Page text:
Rights Defenders Worry UAE Moving toward Police State
In a statement released Tuesday, The Gulf Center for Human Rights (GCHR) expressed concern that the U.A.E may be moving toward a police state. The GCHR recieved reports that 51 human rights activists detained during recent crackdowns are on hunger strike to protest “arbitrary arrest and illegal detention.” The center noted the detentions were extended “after the expiration of 21 days as opposed to the laws in force in the country,” and that none of the detainees were brought to court when requests for the extensions were made.
Meanwhile, Kuwait’s government referred its election law to the Constitutional Court Wednesday to determine its legality. Authorities contend that the law, adopted in 2006, does not guarantee a fair distribution of the number of voters, which according to Information Minister Mohammad al-Abdullah, reduced the number of constituencies from twenty-five to five. However, opposition parties have threatened to boycott the next election if the law does not hold, and claim the increased number of constituencies undermine their chances of winning an election.
For its part the government of Kuwait began to take opinions of “political blocs, civil society institutions, youth activists and lawmakers on the proposed amendments to the electoral constituency and voting systems,” according to the Arab Times. An unnamed source claims that authorities hope to determine the best electoral system for Kuwait by collecting the views of citizens from all walks of life.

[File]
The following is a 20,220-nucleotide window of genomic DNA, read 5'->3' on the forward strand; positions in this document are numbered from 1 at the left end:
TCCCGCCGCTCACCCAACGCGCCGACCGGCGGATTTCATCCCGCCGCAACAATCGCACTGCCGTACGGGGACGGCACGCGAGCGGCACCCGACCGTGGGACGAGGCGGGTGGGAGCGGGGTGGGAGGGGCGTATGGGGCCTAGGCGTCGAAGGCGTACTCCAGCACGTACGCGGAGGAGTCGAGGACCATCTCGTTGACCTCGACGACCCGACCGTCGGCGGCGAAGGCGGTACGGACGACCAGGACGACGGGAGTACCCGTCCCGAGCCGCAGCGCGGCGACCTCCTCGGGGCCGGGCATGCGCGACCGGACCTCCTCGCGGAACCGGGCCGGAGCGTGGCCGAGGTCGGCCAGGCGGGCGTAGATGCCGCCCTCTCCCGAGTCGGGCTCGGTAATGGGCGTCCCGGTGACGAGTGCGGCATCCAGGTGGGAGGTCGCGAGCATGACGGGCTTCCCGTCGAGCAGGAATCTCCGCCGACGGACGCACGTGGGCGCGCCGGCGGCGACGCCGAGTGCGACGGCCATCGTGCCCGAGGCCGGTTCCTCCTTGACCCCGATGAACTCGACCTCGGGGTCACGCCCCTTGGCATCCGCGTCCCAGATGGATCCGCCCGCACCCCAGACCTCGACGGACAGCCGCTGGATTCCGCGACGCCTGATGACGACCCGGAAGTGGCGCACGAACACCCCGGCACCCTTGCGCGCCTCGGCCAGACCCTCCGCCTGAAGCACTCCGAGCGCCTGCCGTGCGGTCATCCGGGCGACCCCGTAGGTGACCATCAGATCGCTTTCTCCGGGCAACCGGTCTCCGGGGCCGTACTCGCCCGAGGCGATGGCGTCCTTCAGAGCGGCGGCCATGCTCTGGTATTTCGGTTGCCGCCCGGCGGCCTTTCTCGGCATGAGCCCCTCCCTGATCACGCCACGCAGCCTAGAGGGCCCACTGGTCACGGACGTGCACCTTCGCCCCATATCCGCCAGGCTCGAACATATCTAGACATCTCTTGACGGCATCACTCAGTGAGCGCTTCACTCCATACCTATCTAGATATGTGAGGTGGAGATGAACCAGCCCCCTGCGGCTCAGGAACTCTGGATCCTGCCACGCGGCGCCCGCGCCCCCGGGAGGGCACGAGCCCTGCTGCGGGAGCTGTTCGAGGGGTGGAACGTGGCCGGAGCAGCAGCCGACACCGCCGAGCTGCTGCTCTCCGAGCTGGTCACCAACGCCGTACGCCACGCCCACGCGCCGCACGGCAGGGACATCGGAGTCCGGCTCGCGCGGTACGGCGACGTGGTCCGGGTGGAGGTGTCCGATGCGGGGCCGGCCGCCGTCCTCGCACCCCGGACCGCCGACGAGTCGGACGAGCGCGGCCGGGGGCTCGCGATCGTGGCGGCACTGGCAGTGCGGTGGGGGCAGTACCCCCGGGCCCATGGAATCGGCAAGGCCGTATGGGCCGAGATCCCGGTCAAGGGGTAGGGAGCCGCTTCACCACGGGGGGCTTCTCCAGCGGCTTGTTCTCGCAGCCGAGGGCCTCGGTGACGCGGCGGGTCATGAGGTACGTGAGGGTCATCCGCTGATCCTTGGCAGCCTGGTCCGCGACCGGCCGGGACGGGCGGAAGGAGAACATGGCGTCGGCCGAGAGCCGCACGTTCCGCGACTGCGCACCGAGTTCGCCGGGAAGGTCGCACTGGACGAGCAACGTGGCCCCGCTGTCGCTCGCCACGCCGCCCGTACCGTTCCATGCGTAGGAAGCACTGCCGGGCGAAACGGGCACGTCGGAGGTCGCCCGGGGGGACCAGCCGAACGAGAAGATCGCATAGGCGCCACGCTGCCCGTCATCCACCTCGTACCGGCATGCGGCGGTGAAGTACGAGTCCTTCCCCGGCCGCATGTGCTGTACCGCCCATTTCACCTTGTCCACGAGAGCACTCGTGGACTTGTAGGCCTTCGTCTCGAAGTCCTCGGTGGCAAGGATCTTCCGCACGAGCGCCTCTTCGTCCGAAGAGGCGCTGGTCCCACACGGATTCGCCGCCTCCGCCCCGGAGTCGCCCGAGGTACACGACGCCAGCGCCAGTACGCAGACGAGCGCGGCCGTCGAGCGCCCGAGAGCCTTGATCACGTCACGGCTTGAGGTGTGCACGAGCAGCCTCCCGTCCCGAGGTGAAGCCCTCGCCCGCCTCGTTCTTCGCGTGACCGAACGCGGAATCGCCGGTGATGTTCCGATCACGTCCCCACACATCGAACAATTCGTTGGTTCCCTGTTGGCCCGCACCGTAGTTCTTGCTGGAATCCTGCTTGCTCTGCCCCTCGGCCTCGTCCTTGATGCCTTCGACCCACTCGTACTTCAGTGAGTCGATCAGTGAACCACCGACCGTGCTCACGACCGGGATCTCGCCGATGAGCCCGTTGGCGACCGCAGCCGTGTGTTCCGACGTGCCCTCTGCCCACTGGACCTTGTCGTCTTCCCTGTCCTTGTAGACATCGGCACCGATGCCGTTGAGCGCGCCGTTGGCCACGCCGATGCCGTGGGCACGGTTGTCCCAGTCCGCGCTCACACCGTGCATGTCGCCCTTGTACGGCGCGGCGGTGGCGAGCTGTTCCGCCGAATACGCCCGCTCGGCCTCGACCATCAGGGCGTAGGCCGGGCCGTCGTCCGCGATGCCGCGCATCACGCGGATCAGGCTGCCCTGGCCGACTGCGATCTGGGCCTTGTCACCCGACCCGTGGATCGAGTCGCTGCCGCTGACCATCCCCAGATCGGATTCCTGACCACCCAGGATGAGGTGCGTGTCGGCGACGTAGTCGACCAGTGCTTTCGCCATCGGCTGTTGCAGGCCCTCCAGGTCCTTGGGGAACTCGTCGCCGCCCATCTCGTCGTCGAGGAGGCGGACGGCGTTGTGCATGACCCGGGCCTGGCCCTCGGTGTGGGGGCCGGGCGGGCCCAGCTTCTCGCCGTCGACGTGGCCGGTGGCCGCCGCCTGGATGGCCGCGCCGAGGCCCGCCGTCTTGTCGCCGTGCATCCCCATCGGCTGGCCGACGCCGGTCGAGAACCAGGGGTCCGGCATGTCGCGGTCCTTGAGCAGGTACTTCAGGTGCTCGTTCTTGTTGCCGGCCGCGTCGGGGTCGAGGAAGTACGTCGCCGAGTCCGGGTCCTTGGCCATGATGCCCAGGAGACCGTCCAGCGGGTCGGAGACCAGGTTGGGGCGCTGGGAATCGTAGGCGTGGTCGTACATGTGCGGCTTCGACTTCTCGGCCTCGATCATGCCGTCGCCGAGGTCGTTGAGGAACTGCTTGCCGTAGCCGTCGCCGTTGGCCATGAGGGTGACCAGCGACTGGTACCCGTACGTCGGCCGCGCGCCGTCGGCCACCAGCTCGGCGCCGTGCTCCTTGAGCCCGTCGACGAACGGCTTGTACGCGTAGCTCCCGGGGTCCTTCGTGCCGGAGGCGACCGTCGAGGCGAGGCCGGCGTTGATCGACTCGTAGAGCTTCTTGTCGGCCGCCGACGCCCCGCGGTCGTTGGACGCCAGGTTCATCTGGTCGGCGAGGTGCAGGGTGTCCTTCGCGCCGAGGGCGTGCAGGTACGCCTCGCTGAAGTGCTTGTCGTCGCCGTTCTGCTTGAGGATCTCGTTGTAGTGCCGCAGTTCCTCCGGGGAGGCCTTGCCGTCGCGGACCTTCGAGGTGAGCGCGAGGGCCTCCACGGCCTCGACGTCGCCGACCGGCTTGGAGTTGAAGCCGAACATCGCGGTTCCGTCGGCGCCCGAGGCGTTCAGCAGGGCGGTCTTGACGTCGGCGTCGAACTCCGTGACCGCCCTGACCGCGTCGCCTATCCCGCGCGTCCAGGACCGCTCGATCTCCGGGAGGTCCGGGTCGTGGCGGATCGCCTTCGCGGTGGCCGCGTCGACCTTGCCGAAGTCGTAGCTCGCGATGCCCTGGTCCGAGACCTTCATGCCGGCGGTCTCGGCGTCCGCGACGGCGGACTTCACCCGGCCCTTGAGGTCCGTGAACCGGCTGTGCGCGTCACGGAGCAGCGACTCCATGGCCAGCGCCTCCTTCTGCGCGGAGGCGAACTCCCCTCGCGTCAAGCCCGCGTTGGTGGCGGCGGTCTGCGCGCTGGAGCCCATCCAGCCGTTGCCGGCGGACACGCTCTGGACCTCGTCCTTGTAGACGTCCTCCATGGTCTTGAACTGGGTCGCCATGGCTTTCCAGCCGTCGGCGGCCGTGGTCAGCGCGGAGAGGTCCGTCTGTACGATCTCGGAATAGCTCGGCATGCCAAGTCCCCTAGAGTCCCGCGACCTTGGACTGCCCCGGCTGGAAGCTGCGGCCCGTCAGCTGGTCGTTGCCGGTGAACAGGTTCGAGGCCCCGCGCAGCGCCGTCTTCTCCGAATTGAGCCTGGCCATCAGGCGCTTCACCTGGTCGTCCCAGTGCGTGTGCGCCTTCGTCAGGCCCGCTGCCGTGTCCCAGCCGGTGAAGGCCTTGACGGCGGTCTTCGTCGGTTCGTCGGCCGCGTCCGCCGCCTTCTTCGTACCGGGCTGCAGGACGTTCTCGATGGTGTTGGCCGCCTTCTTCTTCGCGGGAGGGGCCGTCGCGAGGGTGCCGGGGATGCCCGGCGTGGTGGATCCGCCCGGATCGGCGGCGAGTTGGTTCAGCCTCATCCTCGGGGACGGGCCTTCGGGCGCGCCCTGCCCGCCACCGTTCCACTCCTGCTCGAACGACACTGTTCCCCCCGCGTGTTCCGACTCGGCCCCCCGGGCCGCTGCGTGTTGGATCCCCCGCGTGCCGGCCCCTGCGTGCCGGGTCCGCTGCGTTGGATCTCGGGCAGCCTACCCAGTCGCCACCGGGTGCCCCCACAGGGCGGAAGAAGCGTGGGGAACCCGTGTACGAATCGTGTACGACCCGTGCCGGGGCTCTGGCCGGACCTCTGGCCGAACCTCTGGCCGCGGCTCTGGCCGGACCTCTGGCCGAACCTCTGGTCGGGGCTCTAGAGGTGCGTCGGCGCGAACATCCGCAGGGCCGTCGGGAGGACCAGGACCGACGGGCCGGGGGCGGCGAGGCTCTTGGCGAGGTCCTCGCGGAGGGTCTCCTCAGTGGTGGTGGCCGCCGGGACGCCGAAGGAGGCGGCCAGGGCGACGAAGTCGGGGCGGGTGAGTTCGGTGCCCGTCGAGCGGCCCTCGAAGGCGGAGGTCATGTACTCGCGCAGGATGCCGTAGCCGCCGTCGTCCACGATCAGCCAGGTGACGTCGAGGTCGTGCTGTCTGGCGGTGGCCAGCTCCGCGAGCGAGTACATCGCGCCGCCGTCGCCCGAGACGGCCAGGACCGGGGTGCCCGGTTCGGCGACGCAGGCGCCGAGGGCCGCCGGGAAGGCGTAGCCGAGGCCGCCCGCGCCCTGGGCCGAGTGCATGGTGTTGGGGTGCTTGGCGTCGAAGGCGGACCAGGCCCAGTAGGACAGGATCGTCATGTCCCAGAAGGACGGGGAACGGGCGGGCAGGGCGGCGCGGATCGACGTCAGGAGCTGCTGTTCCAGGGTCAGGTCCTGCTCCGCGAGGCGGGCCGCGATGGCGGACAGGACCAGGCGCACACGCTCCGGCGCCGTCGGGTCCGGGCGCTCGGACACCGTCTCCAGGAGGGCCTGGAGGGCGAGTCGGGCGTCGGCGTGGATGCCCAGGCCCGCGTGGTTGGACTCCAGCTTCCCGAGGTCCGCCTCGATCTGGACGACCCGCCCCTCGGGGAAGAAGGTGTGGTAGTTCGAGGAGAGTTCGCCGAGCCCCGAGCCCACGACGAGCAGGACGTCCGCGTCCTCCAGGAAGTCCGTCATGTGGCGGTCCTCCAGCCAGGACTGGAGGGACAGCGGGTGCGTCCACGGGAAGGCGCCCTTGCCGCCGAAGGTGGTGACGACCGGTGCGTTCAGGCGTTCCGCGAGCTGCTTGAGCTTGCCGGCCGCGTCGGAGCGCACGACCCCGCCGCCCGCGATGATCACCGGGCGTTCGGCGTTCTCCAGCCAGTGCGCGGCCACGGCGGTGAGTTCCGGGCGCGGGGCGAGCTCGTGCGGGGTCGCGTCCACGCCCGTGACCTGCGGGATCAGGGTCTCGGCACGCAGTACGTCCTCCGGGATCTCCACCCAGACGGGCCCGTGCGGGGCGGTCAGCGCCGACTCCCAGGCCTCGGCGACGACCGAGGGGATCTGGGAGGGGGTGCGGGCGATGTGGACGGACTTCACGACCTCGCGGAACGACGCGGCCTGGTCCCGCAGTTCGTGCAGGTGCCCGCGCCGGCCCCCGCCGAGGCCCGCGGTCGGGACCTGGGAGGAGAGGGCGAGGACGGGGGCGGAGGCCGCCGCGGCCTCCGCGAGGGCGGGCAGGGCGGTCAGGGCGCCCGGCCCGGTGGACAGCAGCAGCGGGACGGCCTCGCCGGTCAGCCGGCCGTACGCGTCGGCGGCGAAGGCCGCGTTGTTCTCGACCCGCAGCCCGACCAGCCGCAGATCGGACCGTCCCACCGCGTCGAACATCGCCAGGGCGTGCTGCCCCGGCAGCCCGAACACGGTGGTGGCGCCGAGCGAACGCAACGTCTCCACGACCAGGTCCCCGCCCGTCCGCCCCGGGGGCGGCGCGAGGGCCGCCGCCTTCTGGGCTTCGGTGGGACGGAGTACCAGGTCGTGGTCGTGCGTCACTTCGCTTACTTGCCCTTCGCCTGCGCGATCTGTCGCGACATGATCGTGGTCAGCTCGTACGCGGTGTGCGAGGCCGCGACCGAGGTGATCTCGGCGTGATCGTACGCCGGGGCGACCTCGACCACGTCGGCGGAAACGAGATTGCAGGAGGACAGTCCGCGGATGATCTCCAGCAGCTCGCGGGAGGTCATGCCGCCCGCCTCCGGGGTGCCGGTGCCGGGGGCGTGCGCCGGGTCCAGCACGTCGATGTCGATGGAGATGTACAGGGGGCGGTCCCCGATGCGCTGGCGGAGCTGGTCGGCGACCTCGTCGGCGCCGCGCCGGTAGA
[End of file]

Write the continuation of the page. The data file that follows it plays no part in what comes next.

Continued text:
In neighboring Yemen, President Abd Rabo Mansour Hadi continued efforts to solidify his control over the country’s many disparate military units. Last week, Hadi transferred control of some Republican Guard units, still under command of former President Salih’s son Ahmed, to the newly formed Presidential Protective Forces. Clashes erupted Tuesday when 200 members of the Republican Guard protested the military restructuring. The split among military forces have some fearing that the divisions will threaten Yemen’s democratic transition. However, British officials have backed efforts to reform Yemen’s military, and pledged to step up its security cooperation with the new government.